Americans should expect the "largest tax change since Reagan," with federal tax cuts for average income earners as well as U.S.businesses, President-elect Trump's nominee for Treasury secretary said Wednesday.

"There will be a tax cut for the middle class," banker, movie producer and former Goldman Sachs partner Steven Mnuchin told CNBC's Squawk Box in his first public comments on the incoming administration's economic priorities. "Any tax cuts that we have for the upper class will be offset by less deductions to pay for it."

Tax deductions for charitable contributions would still be allowed, he said. There would be a cap on mortgage interest payments, though "some deductibility" would continue, said Mnuchin.

Echoing elements of tax plans Trump outlined during his campaign, the proposed changes also call for cutting the nation's 35% top business tax rate to 15%, along with enabling large corporations to bring cash back to the U.S. from overseas subsidiaries. However, the plan to pair any tax cuts for the wealthy with fewer deductions doesn't match the plan Trump ran on.

"We think by cutting corporate taxes we'll create huge economic growth and we'll have huge personal income, so the revenues will be offset on the other side," Mnuchin said in the interview.

The changes should help increase sustained U.S. economic growth, he predicted.

"I think we can absolutely get to sustained 3% to 4% GDP. And that is absolutely critical to the country," Mnuchin said. "To get there, our No. 1 priority is tax reform. This will be the largest tax change since Reagan."

Some tax experts voiced cautious optimism about the proposals, even as they cautioned about a potential repeat of the federal deficit increases that followed the Reagan tax overhaul in 1981.

Slashing the corporate tax rate and allowing businesses to expense capital investments in the year they're made could make 3% to 4% GDP growth "a reasonable goal," said Robert Goulder, senior tax policy counsel for Tax Analysts, a non-partisan publisher focused on tax policy and administration.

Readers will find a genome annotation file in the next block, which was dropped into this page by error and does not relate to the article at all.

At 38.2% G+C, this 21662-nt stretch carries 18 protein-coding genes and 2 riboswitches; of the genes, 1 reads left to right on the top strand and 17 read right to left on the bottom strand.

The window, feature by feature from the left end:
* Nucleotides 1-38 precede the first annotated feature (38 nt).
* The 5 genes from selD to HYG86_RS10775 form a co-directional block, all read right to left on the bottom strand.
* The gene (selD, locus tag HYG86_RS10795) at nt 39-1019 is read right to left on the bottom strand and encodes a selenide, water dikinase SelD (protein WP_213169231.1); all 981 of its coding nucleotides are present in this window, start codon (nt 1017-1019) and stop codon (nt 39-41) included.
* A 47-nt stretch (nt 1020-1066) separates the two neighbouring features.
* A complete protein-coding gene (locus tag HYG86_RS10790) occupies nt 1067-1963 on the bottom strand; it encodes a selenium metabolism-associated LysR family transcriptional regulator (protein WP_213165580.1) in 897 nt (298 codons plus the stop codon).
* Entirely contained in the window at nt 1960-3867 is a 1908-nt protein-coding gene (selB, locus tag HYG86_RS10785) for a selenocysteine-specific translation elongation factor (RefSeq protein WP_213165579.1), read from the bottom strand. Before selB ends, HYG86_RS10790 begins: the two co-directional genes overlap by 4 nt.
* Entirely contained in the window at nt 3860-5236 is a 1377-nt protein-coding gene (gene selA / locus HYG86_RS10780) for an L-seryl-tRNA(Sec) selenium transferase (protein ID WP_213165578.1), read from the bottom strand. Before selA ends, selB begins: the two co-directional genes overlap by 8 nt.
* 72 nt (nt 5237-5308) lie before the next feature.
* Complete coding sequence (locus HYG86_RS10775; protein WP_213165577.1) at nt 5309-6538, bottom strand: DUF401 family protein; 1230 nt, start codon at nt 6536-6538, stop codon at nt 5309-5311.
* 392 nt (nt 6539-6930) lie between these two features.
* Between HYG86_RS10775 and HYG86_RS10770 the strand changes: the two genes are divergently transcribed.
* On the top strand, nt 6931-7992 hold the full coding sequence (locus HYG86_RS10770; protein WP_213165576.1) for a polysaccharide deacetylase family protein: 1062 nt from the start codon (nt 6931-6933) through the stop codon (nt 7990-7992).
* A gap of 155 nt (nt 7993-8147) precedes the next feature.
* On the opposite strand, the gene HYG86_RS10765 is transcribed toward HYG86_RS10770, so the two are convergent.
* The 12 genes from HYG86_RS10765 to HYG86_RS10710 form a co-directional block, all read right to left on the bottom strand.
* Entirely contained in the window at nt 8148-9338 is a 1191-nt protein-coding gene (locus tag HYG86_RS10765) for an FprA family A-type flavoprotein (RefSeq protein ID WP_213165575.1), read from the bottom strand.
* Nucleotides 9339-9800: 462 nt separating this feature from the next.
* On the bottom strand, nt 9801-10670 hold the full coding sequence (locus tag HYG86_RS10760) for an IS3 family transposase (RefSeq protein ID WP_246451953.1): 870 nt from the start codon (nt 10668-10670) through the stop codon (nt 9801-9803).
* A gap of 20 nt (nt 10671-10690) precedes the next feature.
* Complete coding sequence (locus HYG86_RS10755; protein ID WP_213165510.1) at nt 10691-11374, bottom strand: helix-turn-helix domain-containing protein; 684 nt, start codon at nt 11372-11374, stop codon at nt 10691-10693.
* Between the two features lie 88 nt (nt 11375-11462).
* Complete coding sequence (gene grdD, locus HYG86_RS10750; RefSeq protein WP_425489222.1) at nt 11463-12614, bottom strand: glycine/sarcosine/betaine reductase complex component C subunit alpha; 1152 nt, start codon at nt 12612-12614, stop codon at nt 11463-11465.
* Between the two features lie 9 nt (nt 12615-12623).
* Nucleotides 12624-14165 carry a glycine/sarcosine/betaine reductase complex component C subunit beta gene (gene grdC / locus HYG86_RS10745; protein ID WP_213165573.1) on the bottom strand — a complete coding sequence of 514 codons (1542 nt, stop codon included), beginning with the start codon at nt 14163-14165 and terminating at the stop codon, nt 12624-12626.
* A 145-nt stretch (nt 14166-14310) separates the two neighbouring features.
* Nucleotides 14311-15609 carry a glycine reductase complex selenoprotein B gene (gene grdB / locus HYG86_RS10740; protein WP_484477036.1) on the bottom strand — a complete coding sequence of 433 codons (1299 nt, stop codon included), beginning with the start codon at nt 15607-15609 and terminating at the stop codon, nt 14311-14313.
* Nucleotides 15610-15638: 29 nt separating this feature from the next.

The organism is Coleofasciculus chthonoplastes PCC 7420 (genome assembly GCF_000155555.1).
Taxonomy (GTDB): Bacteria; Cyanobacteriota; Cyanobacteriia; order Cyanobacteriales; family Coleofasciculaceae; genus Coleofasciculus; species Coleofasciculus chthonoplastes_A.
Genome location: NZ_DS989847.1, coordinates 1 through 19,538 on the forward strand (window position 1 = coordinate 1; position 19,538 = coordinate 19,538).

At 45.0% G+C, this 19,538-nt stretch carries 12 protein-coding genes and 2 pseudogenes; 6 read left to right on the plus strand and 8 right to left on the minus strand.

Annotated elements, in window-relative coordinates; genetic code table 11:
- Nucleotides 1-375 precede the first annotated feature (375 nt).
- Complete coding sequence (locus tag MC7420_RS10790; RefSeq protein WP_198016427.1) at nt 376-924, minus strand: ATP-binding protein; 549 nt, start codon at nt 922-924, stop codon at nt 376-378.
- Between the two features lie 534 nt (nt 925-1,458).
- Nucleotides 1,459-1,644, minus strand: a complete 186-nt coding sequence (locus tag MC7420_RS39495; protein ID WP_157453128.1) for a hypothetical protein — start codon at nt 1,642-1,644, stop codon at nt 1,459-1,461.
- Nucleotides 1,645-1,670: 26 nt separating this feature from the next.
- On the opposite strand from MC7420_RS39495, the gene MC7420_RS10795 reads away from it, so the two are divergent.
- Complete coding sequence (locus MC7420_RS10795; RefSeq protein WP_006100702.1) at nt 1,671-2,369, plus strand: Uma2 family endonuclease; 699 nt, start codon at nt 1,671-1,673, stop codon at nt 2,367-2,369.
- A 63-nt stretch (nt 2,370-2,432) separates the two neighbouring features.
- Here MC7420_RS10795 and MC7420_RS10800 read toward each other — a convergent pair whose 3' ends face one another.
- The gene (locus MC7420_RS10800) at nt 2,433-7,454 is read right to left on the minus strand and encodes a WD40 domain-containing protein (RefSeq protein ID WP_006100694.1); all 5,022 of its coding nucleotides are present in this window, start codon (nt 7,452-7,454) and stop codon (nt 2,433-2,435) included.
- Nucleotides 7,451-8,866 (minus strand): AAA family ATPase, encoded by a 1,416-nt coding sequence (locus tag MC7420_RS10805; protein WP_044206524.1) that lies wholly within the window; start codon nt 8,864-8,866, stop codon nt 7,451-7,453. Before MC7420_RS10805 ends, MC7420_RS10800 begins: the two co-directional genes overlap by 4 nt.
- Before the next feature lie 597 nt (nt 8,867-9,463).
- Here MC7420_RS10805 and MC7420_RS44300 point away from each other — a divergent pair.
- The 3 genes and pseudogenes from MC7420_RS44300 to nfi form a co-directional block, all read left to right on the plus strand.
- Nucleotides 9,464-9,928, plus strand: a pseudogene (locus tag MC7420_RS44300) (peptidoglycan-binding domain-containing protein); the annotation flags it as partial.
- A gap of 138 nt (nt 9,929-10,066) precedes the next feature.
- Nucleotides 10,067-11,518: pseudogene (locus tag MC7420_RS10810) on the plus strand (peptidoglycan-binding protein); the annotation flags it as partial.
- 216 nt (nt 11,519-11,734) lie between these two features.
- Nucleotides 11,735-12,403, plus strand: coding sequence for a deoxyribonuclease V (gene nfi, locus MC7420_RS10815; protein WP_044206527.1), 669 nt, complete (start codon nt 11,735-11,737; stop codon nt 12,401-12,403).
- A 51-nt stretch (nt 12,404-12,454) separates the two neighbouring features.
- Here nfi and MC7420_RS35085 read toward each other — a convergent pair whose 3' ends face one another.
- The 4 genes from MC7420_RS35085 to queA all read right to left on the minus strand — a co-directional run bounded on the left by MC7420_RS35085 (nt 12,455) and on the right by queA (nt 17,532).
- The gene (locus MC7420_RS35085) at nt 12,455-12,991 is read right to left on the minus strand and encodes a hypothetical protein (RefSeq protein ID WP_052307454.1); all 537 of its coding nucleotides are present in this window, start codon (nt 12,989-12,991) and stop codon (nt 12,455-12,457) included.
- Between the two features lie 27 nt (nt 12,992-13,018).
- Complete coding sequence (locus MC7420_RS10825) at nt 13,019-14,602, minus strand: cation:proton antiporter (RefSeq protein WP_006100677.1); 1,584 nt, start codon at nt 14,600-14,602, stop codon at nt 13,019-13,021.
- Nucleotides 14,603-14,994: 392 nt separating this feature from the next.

However, capping mortgage tax deductions and other cost-saving proposals, such as reducing or eliminating deductions for state and local taxes, could prove politically difficult, said Goulder. Others have tried such plans and failed, he said, citing the federal tax reforms proposed in 2014 by then-Rep. David Camp, R-Mich.

"Where are the spending cuts? Where are the federal entitlement reforms?" asked Goulder. "Can we run up a larger deficit without having negative effects that outweigh the positives of pro-growth tax plans?"

Cutting the corporate tax rate will generate more investments, factory growth and jobs, said Chris Edwards, director of tax policy studies at the Cato Institute, a non-partisan public policy group focused on limited government and free markets. However, referring to personal income taxes, Edwards predicted it would be "difficult to ensure that everyone gets a break."

Follow USA TODAY reporter Kevin McCoy on Twitter: @kmccoynyc